With me now someone very familiar with how this process works, Guy Smith. He served as a special adviser to President Clinton during his impeachment proceedings.

Good morning.


HARLOW: Thank you for being here.

SMITH: Thanks for having me.

HARLOW: OK, walk us through this. Where does this go from here? SMITH: Where this goes from here is the six committees in the House

now have even strengthened investigatory powers. The courts will pay more and closer and quicker attention to what is being unfolded.

Now, we also are going to see later today what's in this transcript.


SMITH: The Mueller report was amorphous. It was easy to spin. Barr distorted it. What Trump has already admitted to, and Giuliani has already admitted to, clearly violates a law, is clearly unethical, soliciting help from a foreign power is against the law. It's easy for people to understand.

HARLOW: It's interesting that you say that this will give the courts a reason to expedite because you've got five major outstanding court cases between the Trump administration and the House. You've got, you know, three cases over the president's tax returns.

SMITH: The judiciary reacts more quickly by precedent to an official inquiry.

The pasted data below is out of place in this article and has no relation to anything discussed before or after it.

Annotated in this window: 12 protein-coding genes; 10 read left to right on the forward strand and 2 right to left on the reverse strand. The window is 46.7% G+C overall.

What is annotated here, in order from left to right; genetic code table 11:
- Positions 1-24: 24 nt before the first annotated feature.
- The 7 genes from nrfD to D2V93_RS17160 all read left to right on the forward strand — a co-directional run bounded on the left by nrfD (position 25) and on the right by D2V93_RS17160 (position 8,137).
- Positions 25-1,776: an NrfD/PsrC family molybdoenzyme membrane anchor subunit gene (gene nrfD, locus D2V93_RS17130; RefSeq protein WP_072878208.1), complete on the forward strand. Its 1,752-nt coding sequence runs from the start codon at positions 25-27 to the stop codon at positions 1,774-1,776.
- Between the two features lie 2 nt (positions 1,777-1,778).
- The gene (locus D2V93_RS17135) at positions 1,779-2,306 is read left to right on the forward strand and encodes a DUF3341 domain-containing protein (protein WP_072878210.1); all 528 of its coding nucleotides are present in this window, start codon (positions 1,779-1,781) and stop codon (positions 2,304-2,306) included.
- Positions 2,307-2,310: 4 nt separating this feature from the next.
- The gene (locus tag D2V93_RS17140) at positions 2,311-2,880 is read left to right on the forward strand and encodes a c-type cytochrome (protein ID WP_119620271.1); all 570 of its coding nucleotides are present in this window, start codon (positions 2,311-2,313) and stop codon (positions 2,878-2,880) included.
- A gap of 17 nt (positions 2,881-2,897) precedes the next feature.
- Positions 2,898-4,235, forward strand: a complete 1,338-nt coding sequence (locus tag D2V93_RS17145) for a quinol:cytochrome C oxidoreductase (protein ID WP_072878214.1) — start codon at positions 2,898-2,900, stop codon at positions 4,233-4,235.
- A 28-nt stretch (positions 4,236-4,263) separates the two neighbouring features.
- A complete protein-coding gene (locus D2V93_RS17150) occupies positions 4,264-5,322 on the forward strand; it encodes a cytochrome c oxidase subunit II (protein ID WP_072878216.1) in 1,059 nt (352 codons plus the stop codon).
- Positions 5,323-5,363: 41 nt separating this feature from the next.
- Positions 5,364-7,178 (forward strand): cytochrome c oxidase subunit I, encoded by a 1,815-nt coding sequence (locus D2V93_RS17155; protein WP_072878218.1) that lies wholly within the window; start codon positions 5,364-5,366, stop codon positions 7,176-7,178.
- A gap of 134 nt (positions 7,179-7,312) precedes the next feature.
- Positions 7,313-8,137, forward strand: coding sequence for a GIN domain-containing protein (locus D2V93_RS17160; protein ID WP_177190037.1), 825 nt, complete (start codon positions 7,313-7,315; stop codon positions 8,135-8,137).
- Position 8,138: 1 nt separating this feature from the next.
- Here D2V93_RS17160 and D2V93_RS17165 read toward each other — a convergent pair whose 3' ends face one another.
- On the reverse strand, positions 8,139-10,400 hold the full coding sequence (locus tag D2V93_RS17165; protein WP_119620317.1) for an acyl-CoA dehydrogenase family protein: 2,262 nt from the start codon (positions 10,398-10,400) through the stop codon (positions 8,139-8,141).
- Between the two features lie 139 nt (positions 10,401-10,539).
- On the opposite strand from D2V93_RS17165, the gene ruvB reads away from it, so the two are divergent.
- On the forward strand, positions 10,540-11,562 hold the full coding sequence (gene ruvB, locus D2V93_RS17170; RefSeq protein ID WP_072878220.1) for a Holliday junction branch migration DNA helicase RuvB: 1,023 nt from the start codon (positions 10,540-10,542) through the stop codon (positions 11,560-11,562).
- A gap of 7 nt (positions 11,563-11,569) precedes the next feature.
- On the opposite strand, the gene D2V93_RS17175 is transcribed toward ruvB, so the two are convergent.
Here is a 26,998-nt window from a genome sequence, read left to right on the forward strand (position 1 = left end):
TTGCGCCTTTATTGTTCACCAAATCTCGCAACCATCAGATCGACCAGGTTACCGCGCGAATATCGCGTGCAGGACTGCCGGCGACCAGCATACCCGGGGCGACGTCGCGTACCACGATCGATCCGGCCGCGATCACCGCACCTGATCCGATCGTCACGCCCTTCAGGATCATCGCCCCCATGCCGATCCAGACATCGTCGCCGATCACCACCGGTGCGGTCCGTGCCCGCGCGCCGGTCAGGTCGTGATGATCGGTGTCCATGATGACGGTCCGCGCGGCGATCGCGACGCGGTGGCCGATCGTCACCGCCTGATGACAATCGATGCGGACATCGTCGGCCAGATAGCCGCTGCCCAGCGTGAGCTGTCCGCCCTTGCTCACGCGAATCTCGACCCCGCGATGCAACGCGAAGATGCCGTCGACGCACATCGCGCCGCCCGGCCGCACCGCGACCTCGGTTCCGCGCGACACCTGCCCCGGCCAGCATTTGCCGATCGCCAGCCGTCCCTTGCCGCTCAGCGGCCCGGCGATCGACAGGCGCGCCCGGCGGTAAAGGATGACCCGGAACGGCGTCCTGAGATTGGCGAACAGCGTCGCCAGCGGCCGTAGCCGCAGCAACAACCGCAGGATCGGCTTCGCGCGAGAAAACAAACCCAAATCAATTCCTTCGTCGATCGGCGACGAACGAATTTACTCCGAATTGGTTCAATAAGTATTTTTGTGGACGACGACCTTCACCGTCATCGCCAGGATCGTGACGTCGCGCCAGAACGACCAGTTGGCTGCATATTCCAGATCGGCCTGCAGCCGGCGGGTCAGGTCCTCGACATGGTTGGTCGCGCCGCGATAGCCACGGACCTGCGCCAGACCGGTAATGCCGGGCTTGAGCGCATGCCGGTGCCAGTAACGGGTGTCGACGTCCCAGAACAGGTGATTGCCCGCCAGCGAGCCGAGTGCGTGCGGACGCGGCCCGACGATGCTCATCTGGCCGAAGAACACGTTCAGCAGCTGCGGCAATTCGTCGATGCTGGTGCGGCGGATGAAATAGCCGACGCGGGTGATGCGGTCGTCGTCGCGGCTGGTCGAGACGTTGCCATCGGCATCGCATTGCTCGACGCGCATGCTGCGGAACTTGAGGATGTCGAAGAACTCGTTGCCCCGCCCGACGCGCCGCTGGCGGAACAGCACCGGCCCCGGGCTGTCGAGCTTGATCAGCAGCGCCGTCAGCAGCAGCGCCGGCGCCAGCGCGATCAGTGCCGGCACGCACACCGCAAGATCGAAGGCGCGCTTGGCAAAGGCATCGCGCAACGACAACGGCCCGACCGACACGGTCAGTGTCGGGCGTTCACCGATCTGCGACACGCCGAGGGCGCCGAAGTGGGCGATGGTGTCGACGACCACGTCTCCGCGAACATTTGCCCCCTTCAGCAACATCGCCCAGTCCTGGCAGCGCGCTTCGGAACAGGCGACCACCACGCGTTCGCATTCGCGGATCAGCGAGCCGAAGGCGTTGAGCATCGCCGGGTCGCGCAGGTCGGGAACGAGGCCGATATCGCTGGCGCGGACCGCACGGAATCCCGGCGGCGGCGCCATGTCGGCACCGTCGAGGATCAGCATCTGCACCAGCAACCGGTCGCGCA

HARLOW: Yes. Well, that matters.

SMITH: It matters.

HARLOW: And I think that's not getting the headlines, but that certainly matters.

Let's talk about the risk for Democrats. OK, because, flip this thing on its head, let's go back to 1998. We saw the political repercussions for Republicans after the impeachment of President Clinton. So for Democrats right now?

SMITH: They're -- they're -- no, there's not a risk for Democrats, and here's why.

HARLOW: Peter Welch, Democratic congressman, respectfully just told me -- and he's on the Intel Committee -- there is a risk for Democrats.

SMITH: Well, there's not.


SMITH: Well, here's why.

All of this impeachment activity and Trump's behavior has been contracting his base. Not the red hat people, they'll never change. Think about the edges of his base, white women, independents in suburbs, even farmers now, those -- and he does nothing to expand his base. Now we have the Ukraine thing that everybody can see, everybody can understand. It's not hard to understand what he has done. And there will be even more questions coming from the transcript and the whistle-blower.

HARLOW: So let's play this out. You don't think there's a risk for Democrats, even of Nancy Pelosi -- some of her Democratic colleagues think she may have jumped the gun here, making this announcement that she's been so hesitant to make before getting the log of the call, before hearing the acting DNI testify, before getting the whistle- blower complaint.